Part II: Master of Questions 1.0
*Make sure to check out Part 1 if you haven't already*
I apologize in advance...this may be a little dry. I’ll try to spice it up a bit, but building a strong questioning skills foundation is essential to the rest of this blog and your experience of it. My hope is that you understand the utility of this skill beyond this blog, and start playing with some of the ideas in other areas of your life beyond introspection and self-awareness. As I stated in the problogue - when you learn to ask the right questions, you’ll be golden. This style of questioning is largely drawn from clinical interviewing skills, but can be applied to any aspect of your life that involves communication. I’ll do my best to make this as engaging and relevant as possible, and will also provide a cheat sheet of sorts that you can refer back in the future. Throughout I want you to think of a conversation (both with yourself and others) as if you were driving a car through a town you are not familiar with in the middle of the night.
Imagine you are on a date with someone. Maybe you’ve been happily married to this person for 50 years, maybe you both swiped right on your dating app of choice, and have decided to grab a few drinks. The person across from you starts off the conversation, “Do you like wine?”
You of course respond, “Why yes, I do.”
“Red or white?”
You don’t particularly care, but you are in the mood for, “Red”.
I could outline further conversation, but I think you see where this is going. If you don’t, that’s fine too, because we all fall into this trap of asking closed questions, even when we are skilled conversationalists.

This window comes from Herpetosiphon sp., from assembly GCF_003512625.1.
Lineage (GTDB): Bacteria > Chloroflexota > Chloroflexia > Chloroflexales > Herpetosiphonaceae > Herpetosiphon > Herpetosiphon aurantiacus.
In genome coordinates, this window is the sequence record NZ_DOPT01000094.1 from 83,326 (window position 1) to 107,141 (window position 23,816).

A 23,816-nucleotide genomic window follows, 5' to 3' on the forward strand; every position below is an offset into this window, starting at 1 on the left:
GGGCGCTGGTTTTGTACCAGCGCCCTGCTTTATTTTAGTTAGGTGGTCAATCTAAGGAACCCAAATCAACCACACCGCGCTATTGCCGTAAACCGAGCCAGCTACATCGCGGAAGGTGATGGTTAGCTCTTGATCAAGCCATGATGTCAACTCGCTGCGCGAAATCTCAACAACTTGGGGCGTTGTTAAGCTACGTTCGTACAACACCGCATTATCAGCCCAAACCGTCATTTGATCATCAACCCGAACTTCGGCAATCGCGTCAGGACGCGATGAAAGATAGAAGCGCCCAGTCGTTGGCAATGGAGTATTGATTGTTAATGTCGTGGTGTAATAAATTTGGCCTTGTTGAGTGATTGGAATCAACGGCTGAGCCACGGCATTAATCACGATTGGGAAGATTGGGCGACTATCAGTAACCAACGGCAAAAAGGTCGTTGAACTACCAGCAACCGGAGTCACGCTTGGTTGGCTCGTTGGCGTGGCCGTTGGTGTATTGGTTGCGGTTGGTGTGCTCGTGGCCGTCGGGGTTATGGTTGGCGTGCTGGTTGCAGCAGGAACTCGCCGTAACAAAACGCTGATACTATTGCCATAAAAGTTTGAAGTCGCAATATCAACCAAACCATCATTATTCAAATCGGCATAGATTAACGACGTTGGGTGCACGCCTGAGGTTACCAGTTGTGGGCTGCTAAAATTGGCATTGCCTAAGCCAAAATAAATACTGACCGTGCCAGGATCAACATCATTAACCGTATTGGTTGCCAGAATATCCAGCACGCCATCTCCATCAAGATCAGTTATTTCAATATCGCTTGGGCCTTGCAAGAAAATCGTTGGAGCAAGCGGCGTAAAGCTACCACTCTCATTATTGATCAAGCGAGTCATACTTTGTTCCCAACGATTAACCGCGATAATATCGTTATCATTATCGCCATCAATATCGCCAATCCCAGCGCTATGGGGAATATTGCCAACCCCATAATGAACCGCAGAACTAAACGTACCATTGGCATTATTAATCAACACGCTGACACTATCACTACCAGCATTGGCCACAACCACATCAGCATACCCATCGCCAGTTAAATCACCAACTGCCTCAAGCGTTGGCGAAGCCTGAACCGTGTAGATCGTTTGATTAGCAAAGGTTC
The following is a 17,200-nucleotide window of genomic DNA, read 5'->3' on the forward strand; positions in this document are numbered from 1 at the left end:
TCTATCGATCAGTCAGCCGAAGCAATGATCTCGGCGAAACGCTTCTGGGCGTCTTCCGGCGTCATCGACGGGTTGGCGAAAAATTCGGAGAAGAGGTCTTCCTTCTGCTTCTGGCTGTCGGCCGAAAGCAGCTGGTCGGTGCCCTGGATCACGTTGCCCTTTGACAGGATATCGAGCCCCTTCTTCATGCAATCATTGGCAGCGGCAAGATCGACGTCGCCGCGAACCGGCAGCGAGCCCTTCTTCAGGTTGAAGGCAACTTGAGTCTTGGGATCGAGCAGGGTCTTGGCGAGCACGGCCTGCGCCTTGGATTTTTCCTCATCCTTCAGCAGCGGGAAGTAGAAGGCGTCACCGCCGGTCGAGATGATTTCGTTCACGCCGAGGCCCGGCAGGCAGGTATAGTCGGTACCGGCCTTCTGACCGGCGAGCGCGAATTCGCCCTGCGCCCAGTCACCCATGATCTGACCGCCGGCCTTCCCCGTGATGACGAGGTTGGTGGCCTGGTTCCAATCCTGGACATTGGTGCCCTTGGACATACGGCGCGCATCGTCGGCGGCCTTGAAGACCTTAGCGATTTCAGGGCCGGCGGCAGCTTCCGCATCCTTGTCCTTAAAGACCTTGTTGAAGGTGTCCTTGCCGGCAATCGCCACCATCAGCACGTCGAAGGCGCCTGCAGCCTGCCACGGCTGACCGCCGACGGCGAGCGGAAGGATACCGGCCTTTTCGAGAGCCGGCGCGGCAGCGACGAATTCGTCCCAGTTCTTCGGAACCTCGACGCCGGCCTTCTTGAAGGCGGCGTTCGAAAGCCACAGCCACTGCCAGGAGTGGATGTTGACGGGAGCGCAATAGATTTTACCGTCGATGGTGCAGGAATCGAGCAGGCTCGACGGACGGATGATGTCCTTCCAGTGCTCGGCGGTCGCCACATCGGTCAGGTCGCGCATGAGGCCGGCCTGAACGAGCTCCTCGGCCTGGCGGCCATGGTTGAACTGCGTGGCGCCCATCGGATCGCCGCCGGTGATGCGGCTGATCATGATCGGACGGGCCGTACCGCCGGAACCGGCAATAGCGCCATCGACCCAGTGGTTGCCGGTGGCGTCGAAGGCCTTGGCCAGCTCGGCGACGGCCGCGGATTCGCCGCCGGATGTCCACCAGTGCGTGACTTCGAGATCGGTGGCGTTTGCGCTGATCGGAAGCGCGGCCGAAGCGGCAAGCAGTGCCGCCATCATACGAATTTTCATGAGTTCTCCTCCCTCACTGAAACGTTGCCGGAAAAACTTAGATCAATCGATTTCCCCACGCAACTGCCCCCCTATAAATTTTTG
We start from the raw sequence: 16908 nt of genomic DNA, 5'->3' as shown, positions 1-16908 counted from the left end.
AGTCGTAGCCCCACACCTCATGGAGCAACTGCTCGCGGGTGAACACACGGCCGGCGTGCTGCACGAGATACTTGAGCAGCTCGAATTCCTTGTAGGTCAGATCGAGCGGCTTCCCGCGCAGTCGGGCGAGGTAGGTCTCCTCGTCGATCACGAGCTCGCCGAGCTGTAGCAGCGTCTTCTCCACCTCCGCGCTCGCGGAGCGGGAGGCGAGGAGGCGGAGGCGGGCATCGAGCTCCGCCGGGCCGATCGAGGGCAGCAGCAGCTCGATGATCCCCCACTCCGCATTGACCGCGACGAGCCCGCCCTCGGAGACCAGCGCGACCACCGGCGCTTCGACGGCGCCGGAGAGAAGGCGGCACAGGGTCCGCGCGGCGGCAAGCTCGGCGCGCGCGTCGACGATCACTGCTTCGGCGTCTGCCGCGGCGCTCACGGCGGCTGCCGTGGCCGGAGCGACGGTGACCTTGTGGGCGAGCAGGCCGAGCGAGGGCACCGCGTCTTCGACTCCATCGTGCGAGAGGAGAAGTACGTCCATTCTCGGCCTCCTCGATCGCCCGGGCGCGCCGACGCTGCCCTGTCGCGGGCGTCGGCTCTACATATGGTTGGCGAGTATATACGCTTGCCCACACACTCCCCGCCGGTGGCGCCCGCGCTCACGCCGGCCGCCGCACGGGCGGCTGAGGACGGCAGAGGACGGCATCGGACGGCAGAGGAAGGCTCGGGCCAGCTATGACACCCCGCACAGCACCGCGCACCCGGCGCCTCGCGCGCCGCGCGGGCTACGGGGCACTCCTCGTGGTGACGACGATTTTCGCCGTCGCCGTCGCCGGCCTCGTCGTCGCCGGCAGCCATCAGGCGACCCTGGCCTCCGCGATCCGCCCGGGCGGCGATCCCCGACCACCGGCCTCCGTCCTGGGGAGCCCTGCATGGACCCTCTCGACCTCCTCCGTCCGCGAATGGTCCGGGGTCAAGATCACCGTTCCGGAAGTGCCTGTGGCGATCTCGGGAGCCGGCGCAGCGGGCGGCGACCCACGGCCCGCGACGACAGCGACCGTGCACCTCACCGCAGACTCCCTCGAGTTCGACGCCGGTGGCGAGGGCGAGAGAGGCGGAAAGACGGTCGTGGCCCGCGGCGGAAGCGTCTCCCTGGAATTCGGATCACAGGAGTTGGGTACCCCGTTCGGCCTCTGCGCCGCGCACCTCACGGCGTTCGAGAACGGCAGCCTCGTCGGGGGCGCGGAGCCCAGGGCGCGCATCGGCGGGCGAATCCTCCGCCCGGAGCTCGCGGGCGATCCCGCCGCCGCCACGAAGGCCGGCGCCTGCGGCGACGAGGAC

At the heart of an open versus a closed question is: What response are you looking for? Closed question yield binary answers. Yes or no, white or red. Closed questions lead to closed answers. You are driving around a new town at night with your lights off, blindly guessing left or right, and wasting times having to turn around when you reach dead ends. You’ve probably been in a thousand of these conversations that feel more like you’re on the witness stand and a lawyer is interrogating you. You have no doubt been that lawyer, asking questions that seem to lead to nowhere, or shepherd someone down a path of conversation you dictate.
This is particularly clear with people we do not know, or at least do not know well. It can also lead to greater binary thinking within ourselves when we ask closed questions. Should I go to the gym? Is it time to start my work? These questions leave no room to maneuver, explore, or find alternatives. Like all things, there is a time and a place for closed questions, but it can be cumbersome when you ask yourself or others these sorts of questions.
Closed questions often start with the words do, is, or are. This will be another strand of awareness I want you to begin weaving into your game of hide and go seek. Notice when you ask questions that begin with these words, or lead to binary or shallow answers.